This book includes the usual Glavin diatribes about many leftists being anti-Semites for cozying up to extremist Muslims. What he fails to acknowledge is that quite a few of the leftist Canadian and U.S. voices condemning Israel and U.S. foreign policy are themselves Jewish. They include Chomsky, Naomi Klein, and Vancouver’s Sid Shniad, a founder of Independent Jewish Voices. If Glavin were truly following in the footsteps of Orwell—a great truth teller—he would address this reality head-on, rather than sidestepping it.
Interestingly, U.S. president Barack Obama is singled out for mild criticism in Come From the Shadows for being one of the western quislings prepared to sell out the Afghan people. Given Glavin’s ideological disposition, I expected him to credit the president for instructing the CIA to fly U.S. drones over Pakistan and fire missile attacks that kill Taliban bosses, as well as lower-level foot soldiers.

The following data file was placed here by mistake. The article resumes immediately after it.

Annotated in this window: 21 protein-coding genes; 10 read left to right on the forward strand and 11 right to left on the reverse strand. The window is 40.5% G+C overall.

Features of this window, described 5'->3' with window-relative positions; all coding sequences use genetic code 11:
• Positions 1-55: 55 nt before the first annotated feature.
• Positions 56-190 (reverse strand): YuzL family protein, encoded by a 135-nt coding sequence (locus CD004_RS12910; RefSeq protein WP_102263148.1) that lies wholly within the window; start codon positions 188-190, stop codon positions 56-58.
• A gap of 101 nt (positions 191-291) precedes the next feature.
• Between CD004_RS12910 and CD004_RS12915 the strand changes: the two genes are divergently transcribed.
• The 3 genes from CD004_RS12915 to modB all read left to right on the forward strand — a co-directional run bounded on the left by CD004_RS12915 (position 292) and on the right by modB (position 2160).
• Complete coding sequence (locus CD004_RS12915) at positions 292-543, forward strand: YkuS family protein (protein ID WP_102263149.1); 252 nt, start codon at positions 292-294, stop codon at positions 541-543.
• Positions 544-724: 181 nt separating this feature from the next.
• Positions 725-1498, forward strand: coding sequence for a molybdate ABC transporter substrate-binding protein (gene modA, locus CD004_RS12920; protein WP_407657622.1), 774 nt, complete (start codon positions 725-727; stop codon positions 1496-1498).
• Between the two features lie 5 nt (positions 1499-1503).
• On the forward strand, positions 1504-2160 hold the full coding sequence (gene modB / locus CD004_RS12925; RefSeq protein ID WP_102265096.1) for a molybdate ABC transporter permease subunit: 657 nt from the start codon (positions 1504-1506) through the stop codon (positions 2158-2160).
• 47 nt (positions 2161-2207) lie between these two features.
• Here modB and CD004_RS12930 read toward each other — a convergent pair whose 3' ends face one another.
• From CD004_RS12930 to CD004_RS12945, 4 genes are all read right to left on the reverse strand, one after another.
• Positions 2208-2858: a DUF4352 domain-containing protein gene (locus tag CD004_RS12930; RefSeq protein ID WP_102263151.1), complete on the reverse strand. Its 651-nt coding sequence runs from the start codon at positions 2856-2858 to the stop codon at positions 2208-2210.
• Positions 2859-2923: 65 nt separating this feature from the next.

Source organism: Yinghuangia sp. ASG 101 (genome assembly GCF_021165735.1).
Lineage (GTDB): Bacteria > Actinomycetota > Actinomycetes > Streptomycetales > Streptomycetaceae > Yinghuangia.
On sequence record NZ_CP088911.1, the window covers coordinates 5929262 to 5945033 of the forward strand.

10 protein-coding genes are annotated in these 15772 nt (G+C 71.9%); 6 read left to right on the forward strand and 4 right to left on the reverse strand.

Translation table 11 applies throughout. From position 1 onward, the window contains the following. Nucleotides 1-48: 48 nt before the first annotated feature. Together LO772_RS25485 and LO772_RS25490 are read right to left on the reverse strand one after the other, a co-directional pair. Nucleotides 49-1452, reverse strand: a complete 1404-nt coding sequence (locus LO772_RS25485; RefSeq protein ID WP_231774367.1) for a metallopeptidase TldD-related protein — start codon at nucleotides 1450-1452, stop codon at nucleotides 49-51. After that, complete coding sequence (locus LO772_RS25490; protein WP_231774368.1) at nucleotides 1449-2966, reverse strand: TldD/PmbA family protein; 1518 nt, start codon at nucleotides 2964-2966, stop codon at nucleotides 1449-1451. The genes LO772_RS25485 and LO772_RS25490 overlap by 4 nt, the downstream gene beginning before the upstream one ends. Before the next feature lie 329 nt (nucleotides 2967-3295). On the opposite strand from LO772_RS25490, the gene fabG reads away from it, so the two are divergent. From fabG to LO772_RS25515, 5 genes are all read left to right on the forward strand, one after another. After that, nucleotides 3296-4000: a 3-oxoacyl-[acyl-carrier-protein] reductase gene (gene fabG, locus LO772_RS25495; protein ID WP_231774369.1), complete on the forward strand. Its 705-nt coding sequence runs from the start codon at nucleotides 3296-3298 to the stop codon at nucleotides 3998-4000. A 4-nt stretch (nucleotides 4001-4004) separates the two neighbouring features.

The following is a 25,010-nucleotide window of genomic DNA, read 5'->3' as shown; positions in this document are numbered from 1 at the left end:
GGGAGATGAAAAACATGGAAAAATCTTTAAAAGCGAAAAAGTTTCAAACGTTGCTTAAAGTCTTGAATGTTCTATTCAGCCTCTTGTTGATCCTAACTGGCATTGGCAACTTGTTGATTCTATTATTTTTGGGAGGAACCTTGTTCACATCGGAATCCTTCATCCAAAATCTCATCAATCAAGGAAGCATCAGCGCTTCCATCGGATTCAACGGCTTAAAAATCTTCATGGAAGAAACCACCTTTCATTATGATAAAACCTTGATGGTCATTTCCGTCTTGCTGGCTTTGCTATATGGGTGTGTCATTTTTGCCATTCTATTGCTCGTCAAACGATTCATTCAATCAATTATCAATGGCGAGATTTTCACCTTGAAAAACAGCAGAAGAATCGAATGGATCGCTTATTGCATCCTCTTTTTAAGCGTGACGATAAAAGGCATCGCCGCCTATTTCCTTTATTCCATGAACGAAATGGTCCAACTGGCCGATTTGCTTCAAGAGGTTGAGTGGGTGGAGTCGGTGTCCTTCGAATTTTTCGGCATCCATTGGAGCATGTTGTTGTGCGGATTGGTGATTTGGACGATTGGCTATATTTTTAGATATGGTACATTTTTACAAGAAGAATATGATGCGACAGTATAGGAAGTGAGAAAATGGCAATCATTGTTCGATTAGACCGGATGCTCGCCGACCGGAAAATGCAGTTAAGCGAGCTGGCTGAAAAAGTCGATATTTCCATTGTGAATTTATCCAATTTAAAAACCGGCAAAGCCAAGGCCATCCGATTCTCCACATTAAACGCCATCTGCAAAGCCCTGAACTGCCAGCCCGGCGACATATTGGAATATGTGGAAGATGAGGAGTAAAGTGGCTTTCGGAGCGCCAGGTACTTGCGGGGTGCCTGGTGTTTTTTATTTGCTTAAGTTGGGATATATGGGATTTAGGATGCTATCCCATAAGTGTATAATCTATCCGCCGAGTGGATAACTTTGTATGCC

One of Glavin’s central points is that Canada has a duty to save Afghanistan from the Taliban, whom he equates with the worst fascists of the 20th century. To buttress his argument that a NATO military mission can succeed, he points out that the western troop commitment in Afghanistan is far lower on a per capita basis than what the western military alliance provided to the Balkans.